Gender differences are biologically constructed. We are born either as male or female. Without going any further these statements appear normal and one can take the view that this is the general assumption. What then is sex? Is there a difference between sex and gender? Distinctions between sex and gender have been made by social scientists from the feminist movement of 1970’s, when feminists argued that the traditional views of masculinity and femininity often led to the disempowerment of women. Ann Oakley (1972) in particular, set the stage for the socialization explorations of gender identity (Abbott 2005).
Since this latter part of the 19th century, the common distinction made by sociologists is that sex is derived from the
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The social learning theory suggests that from birth we learn what is considered as “gender-appropriate” behaviours and traits (Marsh et al 2009). “Infants are seen as blank states, waiting to be written on by their environment” (Bilton et al 2002:136). This theory suggests that through interaction with parents, siblings and peers, children learn the characteristics of their gender role - which emotions to display, activities to take part in or avoid, toys to play with, clothing to wear, work and hobbies to pursue amongst others. It is also widely accepted that children copy what they see and try to emulate their peers etc. This is referred to by sociologists as ‘modelling’. The majority of persons will recall that some behaviours are encouraged and accepted whereas if a child emulates something that a parent views as wrong or abnormal this is discouraged. The reactions from parents etc. reinforce the gender characteristics expected of the child (Marsh et al 2009).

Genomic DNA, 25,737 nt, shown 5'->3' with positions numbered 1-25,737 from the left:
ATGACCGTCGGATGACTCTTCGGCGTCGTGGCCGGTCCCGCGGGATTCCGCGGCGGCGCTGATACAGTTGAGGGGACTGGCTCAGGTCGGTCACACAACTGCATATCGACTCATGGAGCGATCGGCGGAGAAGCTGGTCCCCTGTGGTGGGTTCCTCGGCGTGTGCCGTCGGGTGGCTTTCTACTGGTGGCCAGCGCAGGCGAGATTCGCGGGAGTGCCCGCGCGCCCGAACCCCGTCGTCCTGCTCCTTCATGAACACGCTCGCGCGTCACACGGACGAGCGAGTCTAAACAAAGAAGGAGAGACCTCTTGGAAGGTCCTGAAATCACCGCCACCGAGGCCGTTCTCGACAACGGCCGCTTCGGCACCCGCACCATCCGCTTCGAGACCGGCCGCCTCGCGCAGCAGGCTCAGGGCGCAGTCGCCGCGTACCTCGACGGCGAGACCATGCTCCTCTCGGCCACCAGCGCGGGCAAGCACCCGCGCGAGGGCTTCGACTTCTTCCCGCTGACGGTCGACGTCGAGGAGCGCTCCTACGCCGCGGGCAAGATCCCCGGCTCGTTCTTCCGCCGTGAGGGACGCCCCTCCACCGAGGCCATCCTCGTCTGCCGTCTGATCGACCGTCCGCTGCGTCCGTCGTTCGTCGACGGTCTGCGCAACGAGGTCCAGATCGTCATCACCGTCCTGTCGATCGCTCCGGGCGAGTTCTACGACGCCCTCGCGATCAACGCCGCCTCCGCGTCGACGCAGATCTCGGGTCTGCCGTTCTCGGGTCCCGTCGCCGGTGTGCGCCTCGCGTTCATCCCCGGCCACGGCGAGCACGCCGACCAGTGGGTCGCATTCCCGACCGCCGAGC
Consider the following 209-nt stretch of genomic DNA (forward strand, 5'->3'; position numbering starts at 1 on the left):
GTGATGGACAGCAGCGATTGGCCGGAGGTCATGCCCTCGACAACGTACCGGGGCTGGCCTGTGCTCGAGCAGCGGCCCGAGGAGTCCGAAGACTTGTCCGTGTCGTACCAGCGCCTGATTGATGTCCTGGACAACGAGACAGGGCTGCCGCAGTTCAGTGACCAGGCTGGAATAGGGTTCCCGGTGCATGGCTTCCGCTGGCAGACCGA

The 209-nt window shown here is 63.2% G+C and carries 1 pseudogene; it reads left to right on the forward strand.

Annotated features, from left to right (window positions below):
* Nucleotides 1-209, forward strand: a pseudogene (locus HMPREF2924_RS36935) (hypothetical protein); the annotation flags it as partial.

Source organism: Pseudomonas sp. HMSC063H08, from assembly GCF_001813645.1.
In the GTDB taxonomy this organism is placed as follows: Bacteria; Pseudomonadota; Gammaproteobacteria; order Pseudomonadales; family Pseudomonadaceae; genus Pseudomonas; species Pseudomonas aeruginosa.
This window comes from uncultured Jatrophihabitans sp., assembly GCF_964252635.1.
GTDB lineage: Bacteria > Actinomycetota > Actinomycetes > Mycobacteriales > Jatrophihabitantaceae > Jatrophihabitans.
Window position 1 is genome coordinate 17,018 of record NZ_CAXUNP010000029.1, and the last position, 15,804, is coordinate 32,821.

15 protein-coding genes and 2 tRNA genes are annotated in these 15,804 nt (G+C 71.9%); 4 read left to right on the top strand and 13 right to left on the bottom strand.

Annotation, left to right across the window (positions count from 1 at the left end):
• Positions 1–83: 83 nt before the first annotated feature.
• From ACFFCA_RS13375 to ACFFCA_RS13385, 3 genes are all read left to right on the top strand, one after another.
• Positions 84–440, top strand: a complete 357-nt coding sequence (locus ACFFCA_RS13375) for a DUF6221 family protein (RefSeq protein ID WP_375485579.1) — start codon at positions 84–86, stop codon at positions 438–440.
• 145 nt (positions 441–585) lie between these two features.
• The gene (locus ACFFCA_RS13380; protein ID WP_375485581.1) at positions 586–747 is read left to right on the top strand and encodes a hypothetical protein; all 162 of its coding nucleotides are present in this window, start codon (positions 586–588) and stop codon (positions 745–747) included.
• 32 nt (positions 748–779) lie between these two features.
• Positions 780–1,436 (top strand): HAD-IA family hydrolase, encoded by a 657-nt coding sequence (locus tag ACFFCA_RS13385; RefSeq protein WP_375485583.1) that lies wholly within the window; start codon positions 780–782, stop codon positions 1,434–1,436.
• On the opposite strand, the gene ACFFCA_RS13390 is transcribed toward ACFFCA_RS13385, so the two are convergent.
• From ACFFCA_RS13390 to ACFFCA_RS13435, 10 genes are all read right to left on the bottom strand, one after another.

A study undertaken in North Carolina of pre school children (Robinson and Morris 1986 cited in Bilton et al 2002) proposes that the social learning theory is an incomplete explanation that we learn all ‘gender-appropriate’ behaviours. In this study, children were themselves selecting ‘gender-stereotyped’ toys for their Christmas presents. For example dolls were selected by the girls and military toys by the boys. The parents selections for